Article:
On Sept. 25, the insulating division met chaired by Nathalie Thibault of Prelco. Members took a look at the draft GIB for insulating glass performance with a new table listing different types of IG and their relative performance characteristics. It was decided that this document was ready to go to ballot. A presentation on multiple cavity units is being developed to help address confusion among architects about when and how to apply multi-cavity options. A bent-glass GIB is also in development and there was some discussion of whether to include cold-bent. The task group working on a PIB migration GIB attracted a great deal of discussion even though no members of the group were present. The problem is very complex and it was difficult for members to even agree on a scope for the GIB. Tracy Rogers of Quanex opened a discussion of focused solar reflectivity and suggested GANA form a strategy to counter claims by the U.S. Vinyl Siding Institute that low-E coated windows can cause damage by reflecting solar heat onto nearby buildings. The division voted in favour of producing a document to educate the public on the root causes of focused reflected sunlight and to make recommendations to help homebuilders avoid the problem.
At lunch, Dwayne Torrey of the Canadian Standards Association introduced members to the CSA and discussed progress on its A500 standard for “building guards” – railings, balconies, balustrades etc. The standard will be broad-ranging, covering more than just glass railings. Quite a bit of detail will be included on railing systems with diagrams of approved designs. It is not anticipated that the standard will mandate laminated glass. Wind load requirements will not be included in the initial version of the standard, but may be in future amendments. Torrey estimated A500 will be ready for publication in the spring of 2015.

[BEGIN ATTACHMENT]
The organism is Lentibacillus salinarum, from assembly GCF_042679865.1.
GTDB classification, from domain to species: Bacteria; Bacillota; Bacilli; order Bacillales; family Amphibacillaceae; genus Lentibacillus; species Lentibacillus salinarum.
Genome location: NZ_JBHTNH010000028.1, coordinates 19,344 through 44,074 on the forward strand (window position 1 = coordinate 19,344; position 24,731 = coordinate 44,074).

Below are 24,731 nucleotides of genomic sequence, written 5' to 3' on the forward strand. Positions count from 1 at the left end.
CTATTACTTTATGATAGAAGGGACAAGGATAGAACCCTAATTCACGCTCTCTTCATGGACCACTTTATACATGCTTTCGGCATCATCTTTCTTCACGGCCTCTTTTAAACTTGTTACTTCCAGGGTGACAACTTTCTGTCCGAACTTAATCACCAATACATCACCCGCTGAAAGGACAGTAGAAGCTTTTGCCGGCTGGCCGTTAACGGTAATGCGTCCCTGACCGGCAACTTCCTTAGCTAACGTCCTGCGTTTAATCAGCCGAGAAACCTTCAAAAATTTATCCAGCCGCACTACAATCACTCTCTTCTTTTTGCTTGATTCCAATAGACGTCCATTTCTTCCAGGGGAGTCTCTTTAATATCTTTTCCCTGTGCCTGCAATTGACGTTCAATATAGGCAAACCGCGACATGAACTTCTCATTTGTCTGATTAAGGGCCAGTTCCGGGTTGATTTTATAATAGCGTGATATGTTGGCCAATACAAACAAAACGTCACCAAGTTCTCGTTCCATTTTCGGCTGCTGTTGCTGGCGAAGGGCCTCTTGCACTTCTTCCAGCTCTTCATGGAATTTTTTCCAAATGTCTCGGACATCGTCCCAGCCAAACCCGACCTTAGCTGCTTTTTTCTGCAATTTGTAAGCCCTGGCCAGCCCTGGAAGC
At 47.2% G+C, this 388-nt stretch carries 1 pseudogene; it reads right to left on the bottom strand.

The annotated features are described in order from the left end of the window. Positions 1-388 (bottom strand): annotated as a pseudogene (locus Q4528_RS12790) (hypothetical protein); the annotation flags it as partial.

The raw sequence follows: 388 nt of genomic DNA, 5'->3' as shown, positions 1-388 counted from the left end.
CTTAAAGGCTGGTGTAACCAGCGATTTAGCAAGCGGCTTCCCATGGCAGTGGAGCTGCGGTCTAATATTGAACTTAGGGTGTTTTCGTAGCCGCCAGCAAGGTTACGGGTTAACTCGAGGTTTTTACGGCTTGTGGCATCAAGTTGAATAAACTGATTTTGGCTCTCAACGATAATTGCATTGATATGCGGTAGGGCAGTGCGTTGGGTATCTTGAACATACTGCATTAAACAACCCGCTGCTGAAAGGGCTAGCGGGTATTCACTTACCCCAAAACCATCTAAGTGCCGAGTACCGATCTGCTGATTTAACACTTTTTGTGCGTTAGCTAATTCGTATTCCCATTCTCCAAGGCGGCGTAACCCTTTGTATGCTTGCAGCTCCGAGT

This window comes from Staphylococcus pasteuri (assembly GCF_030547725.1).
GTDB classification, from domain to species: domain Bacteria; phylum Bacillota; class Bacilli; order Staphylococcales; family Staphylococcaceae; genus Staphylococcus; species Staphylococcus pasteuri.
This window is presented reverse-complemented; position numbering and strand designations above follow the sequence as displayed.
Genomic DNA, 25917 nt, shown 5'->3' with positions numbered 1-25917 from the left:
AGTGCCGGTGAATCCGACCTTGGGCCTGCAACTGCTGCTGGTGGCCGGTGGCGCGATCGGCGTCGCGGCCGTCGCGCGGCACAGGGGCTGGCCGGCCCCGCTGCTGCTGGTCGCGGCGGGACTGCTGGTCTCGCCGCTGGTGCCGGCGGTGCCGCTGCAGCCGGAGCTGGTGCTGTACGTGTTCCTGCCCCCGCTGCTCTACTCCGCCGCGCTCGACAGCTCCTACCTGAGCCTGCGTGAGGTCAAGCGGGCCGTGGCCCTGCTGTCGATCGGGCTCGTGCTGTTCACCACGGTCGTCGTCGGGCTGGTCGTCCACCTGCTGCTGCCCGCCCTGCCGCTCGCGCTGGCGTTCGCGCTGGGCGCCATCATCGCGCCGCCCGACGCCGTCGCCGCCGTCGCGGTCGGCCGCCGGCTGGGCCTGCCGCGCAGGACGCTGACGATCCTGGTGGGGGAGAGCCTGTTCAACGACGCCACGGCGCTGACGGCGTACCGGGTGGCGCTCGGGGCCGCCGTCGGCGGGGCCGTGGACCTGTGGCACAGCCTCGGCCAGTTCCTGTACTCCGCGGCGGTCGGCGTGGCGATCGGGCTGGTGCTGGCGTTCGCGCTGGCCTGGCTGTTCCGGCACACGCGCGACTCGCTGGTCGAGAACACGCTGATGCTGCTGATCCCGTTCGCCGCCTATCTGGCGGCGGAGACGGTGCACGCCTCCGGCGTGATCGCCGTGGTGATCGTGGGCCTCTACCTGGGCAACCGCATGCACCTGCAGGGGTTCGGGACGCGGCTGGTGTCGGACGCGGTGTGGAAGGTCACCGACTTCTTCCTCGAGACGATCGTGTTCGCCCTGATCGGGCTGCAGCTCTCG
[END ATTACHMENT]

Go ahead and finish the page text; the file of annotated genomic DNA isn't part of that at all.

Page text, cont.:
Veteran glass consultant, Bob Maltby, regaled the tempering division with tales of flat glass experimentation. Maltby has written a book titled Bob Maltby’s Glass Book and was signing copies at the conference. The book is a huge compendium of Maltby’s knowledge gained over 54 years in the industry. The tempering division heard that iridescence is a hot topic and should be addressed. The heat soaking GIB will probably be restrained to a descriptive document introducing the process to architects. Chuck Wenci of Viracon gave a spirited presentation on the topic of optical distortion in glass, urging members to reject the word “distortion” in favour of simply pointing out that all glass has varying optical qualities.
After each division meeting, GANA executive director Ashley Charest reminded members that nominations are open for the Division Member Of The Year awards. Many divisions also have chairpersons who will reach the end of their terms at the GANA Annual Conference in Las Vegas in March and will need nominations for new candidates.